I'm glad that President Obama finally and belatedly has acceded to the urgent pleas of our British, French, Libyan and Arab allies, all of whom have been urging the United States to stop Gaddafi's mercenary army from crushing the rebel forces there.
Unfortunately, Obama's statement this afternoon shows that he is prepared to do far less than what might be required in Libya. This is in large part because Obama, like most of our political elites, is spooked by misplaced concerns about "nation-building" and "ground combat."
And so, the United States will not deploy ground troops to Libya, Obama said. Nor will we "impose" change on the Middle East and Africa.
But why not deploy ground troops to Libya to assist the rebels there? Why, for instance, would it be wrong to deploy a contingent of Green Berets to help train Libyan rebels fighting to overthrow Gaddafi?
At the very least, even if you have ruled out such a move, why tell the enemy that? Why take that option off the table?
Because Obama's goal is not regime change in Libya; it is to protect the Libyan people from further violence.
That's a nice and laudable humanitarian goal; however, the United States doesn't (or at least shouldn't) go to war for strictly humanitarian reasons. We go to war to protect and promote the American national interest. And the United States has a vital national interest in getting rid of Gaddafi and supporting Libya's democratic protesters.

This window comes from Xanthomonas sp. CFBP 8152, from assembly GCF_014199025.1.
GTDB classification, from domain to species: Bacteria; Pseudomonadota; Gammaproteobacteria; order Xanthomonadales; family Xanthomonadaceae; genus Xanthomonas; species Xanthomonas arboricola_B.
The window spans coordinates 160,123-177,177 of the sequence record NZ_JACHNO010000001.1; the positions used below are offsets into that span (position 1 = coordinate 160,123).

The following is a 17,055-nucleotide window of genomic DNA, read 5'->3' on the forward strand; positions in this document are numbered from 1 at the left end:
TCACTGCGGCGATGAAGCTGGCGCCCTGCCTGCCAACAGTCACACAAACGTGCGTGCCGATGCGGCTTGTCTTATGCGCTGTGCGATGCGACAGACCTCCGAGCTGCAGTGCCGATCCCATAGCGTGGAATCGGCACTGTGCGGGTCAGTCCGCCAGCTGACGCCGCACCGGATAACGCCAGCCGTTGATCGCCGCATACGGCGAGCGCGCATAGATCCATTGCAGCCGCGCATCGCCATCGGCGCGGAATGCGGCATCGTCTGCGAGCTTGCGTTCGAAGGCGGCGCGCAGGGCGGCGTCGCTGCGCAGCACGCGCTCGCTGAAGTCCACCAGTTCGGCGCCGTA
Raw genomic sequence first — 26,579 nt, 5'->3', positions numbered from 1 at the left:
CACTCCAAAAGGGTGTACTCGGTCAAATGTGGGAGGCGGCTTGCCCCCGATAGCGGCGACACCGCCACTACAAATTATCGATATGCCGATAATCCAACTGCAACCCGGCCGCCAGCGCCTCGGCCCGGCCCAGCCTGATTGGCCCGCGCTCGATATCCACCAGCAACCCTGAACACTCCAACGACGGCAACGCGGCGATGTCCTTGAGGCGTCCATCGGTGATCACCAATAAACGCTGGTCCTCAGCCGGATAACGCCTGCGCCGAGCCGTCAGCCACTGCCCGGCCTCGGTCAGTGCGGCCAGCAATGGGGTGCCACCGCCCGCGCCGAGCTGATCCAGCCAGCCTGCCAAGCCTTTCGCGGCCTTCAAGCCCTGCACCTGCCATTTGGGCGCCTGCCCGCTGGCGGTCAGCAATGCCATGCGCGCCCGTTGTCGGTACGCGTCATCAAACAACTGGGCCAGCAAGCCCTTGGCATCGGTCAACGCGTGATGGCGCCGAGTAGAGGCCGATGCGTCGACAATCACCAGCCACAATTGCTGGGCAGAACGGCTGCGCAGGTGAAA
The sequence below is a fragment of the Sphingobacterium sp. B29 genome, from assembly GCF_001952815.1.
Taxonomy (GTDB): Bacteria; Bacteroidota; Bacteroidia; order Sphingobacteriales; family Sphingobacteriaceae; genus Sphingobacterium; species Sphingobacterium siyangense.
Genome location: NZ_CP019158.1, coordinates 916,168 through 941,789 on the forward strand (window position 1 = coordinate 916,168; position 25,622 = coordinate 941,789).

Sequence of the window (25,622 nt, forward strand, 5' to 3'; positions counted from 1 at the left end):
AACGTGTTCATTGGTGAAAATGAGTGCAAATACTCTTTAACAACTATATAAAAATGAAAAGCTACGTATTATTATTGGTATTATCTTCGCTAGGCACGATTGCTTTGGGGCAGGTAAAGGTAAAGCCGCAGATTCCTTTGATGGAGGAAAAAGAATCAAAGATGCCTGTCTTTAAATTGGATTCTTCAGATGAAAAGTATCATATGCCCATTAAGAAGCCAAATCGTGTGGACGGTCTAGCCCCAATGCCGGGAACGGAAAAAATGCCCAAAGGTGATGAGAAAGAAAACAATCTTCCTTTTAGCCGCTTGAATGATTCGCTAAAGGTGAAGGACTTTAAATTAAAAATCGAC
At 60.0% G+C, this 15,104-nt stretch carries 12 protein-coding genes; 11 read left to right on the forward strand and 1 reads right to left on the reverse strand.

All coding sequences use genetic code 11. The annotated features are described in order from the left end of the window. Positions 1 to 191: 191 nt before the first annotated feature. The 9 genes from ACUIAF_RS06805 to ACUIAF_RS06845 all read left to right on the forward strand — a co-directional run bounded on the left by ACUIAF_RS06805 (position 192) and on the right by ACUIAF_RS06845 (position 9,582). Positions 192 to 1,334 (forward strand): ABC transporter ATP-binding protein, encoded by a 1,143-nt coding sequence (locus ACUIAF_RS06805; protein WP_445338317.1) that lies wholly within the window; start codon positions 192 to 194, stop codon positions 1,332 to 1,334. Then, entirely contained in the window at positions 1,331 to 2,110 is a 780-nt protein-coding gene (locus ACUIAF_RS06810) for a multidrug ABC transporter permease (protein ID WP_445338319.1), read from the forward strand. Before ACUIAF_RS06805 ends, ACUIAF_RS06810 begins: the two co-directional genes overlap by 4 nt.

It's not that Libya itself is so important, because it's not. But Gaddafi is important. (He's been a terrorist thorn in our side for years, although neutered by the Iraq invasion.) And what happens in Libya will send a clear and unmistakable message to friend and foe alike throughout the region, especially in places like Egypt, which really do matter.
Obama doesn't seem to see this, unfortunately. He lacks strategic vision. He lacks sufficient appreciation for the historical significance of the democratic revolution now underway in the Middle East and North Africa. Thus his misplaced concern that the United States not be perceived as "imposing" change in Libya or elsewhere.
But this is a red herring that Obama uses to justify his dithering, indecision and inaction. The British, the French, the Europeans, Libyans, Arabs and Muslims all know that the United States has absolutely no desire to "impose" anything on anyone save for their right to chart their own destiny. Indeed, that's why they want, and have requested, American leadership in Libya.
Would that our president understood this and acted accordingly. The goal in Libya, Mr. President, is not simply to do good; it is to get rid of Gaddafi.
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